Delta Air Lines downgraded nearly a dozen passengers from Delta One to coach on a recent New York-JFK to Los Angeles (LAX) flight. Why and how did this happen — and what was the ultimate end-up?
Plus, Southwest Airlines is giving its pilots bonuses — days after the carrier’s union called for a strike.Those are some the day’s travel headlines I thought you, too, may find interesting.
Downgraded from Delta One to Coach
If you want first class, you should buy first class, right?
That’s what fellow Boarding Area blogger Takeoff to Travel did. He purchased a Delta One seat for a flight from JFK to LAX.
Delta refunded him the difference between his Delta One ticket and a Main Cabin fare. They also offered him SkyMiles or an eCredit. What I found especially interesting is this: “It’s in line with what people on Reddit have shared with similar experiences to mine. Looks like Delta downgrades people quite often…yikes.”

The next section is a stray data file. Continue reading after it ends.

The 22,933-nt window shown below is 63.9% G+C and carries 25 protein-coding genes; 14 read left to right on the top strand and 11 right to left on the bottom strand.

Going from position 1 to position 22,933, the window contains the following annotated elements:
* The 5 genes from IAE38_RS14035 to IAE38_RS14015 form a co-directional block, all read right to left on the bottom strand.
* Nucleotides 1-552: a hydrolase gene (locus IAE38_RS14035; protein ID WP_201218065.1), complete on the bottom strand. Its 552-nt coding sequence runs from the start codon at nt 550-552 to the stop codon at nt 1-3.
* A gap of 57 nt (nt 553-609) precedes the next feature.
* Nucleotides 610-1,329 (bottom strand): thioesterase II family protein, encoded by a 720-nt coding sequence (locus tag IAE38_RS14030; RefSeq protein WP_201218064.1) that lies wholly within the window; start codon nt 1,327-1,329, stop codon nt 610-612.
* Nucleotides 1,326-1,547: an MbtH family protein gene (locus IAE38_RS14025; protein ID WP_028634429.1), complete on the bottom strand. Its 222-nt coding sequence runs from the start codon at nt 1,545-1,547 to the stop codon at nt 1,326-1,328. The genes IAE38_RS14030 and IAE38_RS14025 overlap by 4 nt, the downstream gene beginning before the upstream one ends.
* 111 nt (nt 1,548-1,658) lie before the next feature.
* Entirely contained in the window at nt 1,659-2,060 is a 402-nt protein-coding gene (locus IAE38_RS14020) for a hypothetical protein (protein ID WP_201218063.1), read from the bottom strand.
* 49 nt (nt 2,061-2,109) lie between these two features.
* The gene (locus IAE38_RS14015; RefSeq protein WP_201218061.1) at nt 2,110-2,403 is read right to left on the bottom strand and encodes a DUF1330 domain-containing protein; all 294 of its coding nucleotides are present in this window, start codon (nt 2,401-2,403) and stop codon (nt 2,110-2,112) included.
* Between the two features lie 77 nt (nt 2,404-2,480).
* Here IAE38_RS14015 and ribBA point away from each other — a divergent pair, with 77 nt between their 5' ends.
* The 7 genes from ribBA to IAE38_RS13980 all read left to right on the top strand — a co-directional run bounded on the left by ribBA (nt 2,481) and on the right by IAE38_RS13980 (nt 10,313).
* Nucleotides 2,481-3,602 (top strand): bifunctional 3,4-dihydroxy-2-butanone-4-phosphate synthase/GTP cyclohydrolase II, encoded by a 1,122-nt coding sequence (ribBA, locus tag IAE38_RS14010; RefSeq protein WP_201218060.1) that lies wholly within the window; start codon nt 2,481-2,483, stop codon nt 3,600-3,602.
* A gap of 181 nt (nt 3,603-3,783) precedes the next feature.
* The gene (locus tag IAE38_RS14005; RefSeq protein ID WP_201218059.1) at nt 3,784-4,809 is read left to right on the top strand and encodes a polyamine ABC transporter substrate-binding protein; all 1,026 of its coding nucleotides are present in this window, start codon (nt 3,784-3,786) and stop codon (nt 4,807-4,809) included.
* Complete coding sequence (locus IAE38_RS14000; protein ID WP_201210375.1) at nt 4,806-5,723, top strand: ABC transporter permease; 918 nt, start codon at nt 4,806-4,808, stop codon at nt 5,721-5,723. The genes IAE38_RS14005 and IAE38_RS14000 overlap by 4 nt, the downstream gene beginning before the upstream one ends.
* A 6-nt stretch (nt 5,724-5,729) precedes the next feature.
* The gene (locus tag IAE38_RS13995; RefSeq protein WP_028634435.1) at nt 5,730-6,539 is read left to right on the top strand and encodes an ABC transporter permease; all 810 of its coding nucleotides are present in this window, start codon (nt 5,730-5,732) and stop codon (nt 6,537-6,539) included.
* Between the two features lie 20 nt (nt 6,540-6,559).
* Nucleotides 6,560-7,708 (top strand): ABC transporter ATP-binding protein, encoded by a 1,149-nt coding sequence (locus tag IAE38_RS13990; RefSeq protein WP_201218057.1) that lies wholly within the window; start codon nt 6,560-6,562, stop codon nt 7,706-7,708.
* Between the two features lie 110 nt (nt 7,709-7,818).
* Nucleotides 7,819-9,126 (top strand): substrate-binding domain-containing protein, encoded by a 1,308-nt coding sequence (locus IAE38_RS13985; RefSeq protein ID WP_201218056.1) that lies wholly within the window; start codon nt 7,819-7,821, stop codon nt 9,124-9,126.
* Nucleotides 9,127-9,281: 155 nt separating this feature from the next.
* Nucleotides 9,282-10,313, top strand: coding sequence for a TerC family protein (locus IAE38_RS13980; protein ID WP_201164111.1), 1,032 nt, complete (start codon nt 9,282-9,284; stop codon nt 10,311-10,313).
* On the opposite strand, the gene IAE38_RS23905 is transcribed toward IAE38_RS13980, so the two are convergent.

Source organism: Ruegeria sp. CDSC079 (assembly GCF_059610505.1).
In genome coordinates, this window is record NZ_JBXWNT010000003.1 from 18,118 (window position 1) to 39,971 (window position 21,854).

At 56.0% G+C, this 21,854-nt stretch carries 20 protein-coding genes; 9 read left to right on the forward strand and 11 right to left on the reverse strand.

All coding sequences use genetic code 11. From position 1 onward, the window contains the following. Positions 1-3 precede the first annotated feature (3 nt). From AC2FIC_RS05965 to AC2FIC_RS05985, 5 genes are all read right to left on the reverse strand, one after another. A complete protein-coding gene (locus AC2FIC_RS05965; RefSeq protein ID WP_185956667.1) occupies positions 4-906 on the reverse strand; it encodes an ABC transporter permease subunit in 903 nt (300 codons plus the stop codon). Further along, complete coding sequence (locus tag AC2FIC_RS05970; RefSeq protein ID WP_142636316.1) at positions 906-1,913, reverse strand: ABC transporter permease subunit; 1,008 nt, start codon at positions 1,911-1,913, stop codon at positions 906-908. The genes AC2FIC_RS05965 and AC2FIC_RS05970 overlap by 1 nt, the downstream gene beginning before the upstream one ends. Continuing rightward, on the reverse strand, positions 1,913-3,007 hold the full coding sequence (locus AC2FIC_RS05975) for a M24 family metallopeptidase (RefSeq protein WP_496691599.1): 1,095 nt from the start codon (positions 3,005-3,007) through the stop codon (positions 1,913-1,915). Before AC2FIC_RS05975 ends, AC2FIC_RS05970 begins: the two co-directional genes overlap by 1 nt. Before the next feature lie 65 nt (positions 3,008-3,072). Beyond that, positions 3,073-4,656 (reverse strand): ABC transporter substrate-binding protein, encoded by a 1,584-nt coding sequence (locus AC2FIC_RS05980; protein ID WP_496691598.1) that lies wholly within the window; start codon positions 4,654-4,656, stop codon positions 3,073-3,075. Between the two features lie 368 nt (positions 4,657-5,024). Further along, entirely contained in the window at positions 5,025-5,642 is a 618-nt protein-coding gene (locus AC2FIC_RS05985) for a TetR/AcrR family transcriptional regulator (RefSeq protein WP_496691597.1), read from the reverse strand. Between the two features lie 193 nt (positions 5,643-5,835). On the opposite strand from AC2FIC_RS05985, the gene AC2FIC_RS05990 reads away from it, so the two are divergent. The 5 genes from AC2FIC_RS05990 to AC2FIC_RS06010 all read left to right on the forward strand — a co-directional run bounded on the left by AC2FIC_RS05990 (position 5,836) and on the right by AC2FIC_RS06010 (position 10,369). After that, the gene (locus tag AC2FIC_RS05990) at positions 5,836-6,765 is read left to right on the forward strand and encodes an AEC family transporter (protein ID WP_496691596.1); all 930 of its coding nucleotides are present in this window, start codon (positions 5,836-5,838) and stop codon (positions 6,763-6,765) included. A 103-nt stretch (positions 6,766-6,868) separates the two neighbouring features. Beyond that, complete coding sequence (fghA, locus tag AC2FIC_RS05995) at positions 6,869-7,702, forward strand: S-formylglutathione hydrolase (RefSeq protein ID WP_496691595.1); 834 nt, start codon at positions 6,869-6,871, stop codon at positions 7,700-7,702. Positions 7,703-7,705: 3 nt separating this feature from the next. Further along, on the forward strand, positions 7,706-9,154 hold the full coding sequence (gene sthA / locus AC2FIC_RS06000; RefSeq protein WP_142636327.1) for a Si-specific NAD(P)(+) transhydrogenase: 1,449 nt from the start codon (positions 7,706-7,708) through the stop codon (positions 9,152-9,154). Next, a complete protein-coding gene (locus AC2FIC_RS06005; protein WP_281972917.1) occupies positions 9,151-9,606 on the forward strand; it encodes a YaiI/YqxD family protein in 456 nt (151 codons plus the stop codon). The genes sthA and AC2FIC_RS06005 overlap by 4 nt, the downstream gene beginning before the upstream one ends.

Here’s $4,500. Let’s Maybe Forget That Little Strike Authorization Vote?
Last week, Southwest’s pilots union called for a strike authorization vote to take place in May.
A few days later, Southwest apparently dished out $45 million to the union — a seemingly goodwill gesture for all the inconvenience of that pesky meltdown the airline suffered late last year.
I’m not saying Southwest is trying to encourage its pilots not to strike. (I don’t think $4,500 would make a darn bit of difference, especially in a negotiation that’s been going on for three years.) And as CNN reported, “The airline said it will also compensate other employee groups who worked through the period, although it did not immediately identify which employees or how much they’ll receive.”
But $45 million is a heck of a goodwill gesture — in addition to other compensation the pilots reportedly already received.
Star Wars Hotel is Cutting Prices
SFGATE’s Katie Dowd says Disney’s Star Wars hotel is chopping its rates after opening last year. I guess $5,000 a stay is a little rich for some people’s tastes.
“The Starcruiser is a luxury cruise ship in space, which means guest rooms are tiny and there are no windows to the outside world,” Ms. Dowd writes. “Some referred to the hotel as a ‘windowless bunker.’”
And people don’t want to pay five large for such accommodations?! Imagine that. (Given this is a “cruise ship in space,” I wonder if I could review it for Frequent Floaters?)
Something tells me this is more than a rumor. MGM-Hyatt Status Match Could End Later this Year.
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